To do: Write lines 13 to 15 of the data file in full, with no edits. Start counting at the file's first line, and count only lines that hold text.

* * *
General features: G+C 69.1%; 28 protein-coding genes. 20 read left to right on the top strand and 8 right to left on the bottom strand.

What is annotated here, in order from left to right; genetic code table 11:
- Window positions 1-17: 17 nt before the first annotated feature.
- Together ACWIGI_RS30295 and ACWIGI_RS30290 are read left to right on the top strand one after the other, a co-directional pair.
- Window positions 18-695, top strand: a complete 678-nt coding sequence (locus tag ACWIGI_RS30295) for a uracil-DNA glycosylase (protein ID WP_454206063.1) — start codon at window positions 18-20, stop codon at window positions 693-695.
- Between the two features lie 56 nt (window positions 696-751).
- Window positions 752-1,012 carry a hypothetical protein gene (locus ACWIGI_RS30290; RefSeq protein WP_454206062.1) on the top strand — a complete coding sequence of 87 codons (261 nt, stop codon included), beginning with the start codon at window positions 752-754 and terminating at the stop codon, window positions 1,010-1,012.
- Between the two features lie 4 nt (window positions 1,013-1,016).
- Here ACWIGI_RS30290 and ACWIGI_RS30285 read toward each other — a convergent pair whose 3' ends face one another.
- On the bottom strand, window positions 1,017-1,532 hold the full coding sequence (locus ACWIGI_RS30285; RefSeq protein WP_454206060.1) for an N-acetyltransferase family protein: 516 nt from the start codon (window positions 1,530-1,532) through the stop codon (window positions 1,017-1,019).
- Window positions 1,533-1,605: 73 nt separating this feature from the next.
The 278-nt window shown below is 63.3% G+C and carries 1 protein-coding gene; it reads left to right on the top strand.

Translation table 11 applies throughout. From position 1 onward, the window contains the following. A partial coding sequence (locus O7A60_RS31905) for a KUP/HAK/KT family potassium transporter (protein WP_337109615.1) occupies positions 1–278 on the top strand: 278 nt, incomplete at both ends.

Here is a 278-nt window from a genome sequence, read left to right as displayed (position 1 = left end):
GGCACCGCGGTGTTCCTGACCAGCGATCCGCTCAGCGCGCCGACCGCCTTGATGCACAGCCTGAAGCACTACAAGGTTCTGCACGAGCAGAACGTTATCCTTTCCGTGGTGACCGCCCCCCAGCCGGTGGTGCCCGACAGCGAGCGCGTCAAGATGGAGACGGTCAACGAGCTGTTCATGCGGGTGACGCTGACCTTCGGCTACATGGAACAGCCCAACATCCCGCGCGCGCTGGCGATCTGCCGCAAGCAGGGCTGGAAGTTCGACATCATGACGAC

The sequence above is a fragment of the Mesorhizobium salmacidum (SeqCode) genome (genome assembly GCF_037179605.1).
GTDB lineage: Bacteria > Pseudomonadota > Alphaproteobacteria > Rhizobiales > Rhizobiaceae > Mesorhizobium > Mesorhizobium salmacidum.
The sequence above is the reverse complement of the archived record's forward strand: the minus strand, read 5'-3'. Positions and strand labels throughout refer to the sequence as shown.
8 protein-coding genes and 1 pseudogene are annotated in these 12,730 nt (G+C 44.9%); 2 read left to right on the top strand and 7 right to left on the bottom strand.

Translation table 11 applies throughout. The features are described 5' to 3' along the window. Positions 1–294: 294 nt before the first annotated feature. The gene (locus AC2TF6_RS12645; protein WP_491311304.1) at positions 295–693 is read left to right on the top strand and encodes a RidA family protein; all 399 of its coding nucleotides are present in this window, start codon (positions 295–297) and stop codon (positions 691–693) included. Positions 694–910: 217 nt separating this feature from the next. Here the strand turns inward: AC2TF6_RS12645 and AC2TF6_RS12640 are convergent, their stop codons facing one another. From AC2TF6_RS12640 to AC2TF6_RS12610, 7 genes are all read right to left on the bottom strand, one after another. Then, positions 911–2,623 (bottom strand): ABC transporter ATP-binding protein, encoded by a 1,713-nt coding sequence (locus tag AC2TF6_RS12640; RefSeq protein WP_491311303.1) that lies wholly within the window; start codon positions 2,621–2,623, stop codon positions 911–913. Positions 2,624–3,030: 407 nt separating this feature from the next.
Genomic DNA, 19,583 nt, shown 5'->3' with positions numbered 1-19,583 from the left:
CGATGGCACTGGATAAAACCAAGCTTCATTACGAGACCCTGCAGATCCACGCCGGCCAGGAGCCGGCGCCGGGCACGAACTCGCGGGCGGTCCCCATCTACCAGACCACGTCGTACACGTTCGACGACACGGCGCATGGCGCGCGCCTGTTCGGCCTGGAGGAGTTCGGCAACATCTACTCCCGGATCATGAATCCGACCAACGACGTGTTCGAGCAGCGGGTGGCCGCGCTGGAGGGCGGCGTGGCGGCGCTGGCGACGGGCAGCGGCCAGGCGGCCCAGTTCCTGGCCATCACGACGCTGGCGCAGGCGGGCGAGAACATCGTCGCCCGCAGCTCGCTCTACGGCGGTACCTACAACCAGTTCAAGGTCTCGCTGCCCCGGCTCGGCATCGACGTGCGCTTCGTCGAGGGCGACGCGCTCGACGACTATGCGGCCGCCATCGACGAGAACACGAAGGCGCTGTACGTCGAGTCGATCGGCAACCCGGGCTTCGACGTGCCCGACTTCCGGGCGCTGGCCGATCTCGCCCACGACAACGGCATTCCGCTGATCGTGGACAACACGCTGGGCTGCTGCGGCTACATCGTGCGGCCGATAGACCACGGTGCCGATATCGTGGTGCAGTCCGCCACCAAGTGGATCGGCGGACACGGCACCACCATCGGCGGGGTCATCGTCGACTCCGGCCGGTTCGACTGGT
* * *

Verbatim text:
Translation table 11 applies throughout. From position 1 onward, the window contains the following. A partial coding sequence (locus O7A60_RS31905) for a KUP/HAK/KT family potassium transporter (protein WP_337109615.1) occupies positions 1–278 on the top strand: 278 nt, incomplete at both ends.

Here is a 278-nt window from a genome sequence, read left to right as displayed (position 1 = left end):
GGCACCGCGGTGTTCCTGACCAGCGATCCGCTCAGCGCGCCGACCGCCTTGATGCACAGCCTGAAGCACTACAAGGTTCTGCACGAGCAGAACGTTATCCTTTCCGTGGTGACCGCCCCCCAGCCGGTGGTGCCCGACAGCGAGCGCGTCAAGATGGAGACGGTCAACGAGCTGTTCATGCGGGTGACGCTGACCTTCGGCTACATGGAACAGCCCAACATCCCGCGCGCGCTGGCGATCTGCCGCAAGCAGGGCTGGAAGTTCGACATCATGACGAC